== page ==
Sooner or later, one encounters the so-called floor plan in combination with planning documents. As one of the central tools of planning, it provides a great deal of essential information and communicates the key planning features to those involved in planning, the client and those carrying out the work.
Generally speaking, a floor plan offers a view from above into a building, or more precisely into a specific floor. For this purpose, the ceiling or roof is left out in order to actually allow a view into the interior. In addition, a visual plain is also selected, which is usually located at a height of around 1.00 to 1.20 meters above the floor. This means that higher building components, such as walls, doors or even windows, are cut through. The advantage of this method of representation is an added value in terms of content, since many interesting details, such as straight doors or windows, can be depicted very precisely and thus contribute to the essential impression of the floor plan. The floor plan is not able to convey heights directly graphically, but it allows the most comprehensive of all plan representations to capture room and building dimensions and divisions.
The floor plan is ideally suited to represent all horizontal relationships directly and to scale due to its horizontal orientation around the exact viewing angle from above vertically downwards. In addition to the main space-forming components, such as walls, facades, columns, etc., this also includes doors, windows and other openings. In addition, further detailed levels for furnishings, technical equipment, floor coverings and many other matters can be inserted as required. Since the floor plan is a purely two-dimensional illustration, it is important to implement the graphics appropriately in order to keep the various illustration levels legible.
In general, the thicker a line is, the closer the depicted component is to the viewer. Lines of even intersected components are thus displayed thickest, whereas the most distant edges are displayed particularly thin. This effect can be further enhanced by a coordinated color scheme, such as thick black lines and thinner gray lines. Furthermore, different contents can be given different weights by categorizing them in the same way. In most cases, room-forming components are represented in a particularly thick way, while furniture and other fittings are only represented in a very faint and receding way. In addition, there can be a further representation layer for all the details that are important but lie above the viewing plane. In this case, it is common to use dashed or dotted lines so that, for example, skylights, lights and many other objects can be integrated clearly in the upper wall and ceiling area.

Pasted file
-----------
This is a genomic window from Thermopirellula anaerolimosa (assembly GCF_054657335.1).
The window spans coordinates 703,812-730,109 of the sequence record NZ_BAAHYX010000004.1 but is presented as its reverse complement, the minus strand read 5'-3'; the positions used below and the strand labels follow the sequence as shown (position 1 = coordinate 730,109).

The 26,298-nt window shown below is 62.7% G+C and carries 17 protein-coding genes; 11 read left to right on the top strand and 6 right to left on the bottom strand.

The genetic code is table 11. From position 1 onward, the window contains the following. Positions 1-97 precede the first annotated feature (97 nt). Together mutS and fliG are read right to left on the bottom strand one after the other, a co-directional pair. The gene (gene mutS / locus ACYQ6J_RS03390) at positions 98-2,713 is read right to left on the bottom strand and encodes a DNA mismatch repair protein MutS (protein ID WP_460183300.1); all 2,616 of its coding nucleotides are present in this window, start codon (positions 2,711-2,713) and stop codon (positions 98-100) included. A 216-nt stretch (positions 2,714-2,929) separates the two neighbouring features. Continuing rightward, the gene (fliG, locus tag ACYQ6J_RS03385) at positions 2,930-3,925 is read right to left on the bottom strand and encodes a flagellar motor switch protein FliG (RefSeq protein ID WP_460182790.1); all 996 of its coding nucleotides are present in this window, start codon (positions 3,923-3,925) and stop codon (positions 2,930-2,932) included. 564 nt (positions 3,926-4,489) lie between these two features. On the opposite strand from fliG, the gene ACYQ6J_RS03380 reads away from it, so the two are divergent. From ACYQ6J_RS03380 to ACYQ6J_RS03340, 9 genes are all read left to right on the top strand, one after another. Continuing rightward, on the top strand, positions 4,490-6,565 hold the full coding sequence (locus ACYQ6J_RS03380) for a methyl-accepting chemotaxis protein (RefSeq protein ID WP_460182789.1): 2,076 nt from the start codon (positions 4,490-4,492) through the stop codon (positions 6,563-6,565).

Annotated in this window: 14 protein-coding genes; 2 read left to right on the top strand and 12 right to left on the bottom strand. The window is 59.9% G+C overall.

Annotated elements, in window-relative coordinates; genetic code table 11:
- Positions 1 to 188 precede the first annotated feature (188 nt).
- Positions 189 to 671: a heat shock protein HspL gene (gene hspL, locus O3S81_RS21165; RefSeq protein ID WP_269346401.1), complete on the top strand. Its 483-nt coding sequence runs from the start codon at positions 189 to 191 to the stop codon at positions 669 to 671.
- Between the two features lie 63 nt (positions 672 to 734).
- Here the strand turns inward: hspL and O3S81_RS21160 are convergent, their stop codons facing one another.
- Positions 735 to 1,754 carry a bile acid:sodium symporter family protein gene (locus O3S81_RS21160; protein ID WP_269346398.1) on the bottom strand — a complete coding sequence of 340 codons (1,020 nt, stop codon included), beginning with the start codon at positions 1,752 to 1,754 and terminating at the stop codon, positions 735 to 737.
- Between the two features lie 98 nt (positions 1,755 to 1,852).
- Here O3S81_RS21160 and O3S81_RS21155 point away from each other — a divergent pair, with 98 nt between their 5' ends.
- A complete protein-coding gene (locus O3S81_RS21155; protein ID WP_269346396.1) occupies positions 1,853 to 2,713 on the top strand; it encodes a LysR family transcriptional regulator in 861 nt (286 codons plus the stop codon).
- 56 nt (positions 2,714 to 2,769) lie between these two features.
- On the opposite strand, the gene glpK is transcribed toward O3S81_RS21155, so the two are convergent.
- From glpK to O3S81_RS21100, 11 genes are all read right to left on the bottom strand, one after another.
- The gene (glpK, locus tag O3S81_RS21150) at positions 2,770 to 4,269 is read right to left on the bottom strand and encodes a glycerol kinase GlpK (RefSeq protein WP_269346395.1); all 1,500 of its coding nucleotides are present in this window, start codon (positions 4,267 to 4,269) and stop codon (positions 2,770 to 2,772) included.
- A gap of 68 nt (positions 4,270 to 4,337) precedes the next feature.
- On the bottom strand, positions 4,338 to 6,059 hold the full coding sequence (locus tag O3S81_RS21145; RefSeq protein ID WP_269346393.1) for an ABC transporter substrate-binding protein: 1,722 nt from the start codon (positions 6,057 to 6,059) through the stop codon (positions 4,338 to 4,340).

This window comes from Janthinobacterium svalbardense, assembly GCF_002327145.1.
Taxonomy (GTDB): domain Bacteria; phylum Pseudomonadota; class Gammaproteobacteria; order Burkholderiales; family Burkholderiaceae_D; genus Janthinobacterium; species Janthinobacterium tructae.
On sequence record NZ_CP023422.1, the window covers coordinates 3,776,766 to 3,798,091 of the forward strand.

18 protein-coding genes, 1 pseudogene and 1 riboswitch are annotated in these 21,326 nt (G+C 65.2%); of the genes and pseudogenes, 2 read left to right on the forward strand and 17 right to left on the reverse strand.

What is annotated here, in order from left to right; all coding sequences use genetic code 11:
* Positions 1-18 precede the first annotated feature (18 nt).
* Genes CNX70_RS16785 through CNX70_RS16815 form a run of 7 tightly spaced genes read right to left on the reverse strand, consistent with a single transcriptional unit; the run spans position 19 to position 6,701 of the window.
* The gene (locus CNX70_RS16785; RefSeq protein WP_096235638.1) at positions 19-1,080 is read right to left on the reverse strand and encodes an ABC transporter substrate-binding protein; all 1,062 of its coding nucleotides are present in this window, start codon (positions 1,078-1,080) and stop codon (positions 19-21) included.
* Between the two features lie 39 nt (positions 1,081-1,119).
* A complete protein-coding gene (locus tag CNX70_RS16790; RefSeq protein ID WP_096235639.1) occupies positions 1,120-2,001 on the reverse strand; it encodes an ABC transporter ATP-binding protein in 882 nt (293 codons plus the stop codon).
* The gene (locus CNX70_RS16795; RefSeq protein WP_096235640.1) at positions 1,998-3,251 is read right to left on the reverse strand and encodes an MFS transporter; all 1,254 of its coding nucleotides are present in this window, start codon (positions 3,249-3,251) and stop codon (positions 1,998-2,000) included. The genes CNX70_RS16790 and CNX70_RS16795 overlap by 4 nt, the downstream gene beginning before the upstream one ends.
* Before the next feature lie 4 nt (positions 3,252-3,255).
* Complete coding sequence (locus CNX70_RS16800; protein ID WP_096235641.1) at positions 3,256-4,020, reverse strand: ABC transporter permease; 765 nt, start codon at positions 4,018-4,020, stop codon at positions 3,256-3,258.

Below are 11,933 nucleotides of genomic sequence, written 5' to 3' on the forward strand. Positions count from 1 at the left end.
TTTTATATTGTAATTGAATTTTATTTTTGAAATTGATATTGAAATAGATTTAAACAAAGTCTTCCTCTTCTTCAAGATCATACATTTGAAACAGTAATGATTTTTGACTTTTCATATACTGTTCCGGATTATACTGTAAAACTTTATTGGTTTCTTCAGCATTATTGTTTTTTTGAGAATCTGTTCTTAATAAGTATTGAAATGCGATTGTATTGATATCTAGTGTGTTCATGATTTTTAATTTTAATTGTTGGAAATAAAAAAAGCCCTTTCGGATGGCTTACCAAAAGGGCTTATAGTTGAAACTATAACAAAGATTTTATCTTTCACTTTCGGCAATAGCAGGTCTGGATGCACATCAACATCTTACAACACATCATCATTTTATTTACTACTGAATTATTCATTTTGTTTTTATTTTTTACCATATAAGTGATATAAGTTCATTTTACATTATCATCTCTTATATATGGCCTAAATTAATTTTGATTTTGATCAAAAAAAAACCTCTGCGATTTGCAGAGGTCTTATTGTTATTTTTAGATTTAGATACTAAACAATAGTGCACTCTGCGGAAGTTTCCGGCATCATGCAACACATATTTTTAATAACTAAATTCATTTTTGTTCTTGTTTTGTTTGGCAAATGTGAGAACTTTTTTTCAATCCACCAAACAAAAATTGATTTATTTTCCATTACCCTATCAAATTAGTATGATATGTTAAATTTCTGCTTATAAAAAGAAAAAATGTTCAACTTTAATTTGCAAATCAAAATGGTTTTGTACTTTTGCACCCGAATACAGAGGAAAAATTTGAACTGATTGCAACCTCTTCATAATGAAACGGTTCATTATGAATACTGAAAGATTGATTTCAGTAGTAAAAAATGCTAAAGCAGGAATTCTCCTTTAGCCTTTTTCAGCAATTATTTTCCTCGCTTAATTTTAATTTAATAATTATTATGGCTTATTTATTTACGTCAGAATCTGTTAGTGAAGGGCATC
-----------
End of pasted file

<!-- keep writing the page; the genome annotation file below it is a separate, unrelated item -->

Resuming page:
In addition to the definitive line drawings, colors and also hatchings can be used in the floor plan to increase the readability and to make the respective purpose of the plan more imaginable. While a technical floor plan uses introduced hatching for materials and construction methods, graphic drawings in particular are free in their presentation. Here, too, however, the context comes into play that is already applied to line representations: Typically, darker or more intense occupations for closer surfaces and, with increasing distance, less and less strong or dark colors and hatchings. In addition, in individual cases there is the shadowing known from view drawings, which is unusual in a floor plan, but can greatly advance comprehensibility, especially in the case of varying floor heights or other individual details in highly graphic illustrations.
Both graphic details and included dimensions vary in the floor plan depending on how they will be used later, but most importantly, on the scale chosen. The larger the selected scale, the more detailed the graphic and textual content and the more extensive the dimensions. For example, plans at 1:200 usually have no dimensions at all, whereas at 1:100 the spatial dimensions are already included. It is not until 1:50 that detailed dimensions for openings, columns, protrusions, etc. are added, so that graphics and dimensions always go hand in hand at a comparable level of detail.
Floor plans can be found in almost every planning process. With their comprehensive information content, they serve to convey data and facts as well as impressions and feelings. Especially in the field of real estate marketing or renting, a floor plan provides the basis for conveying a first impression of the object in question. Of course, other information contents are in the foreground here than, for example, in an approval plan for an authority or an execution plan for a craftsman. In addition to generally accepted content for every scale, the design of a floor plan therefore also depends to a large extent on the individual property and the objective pursued with the plan.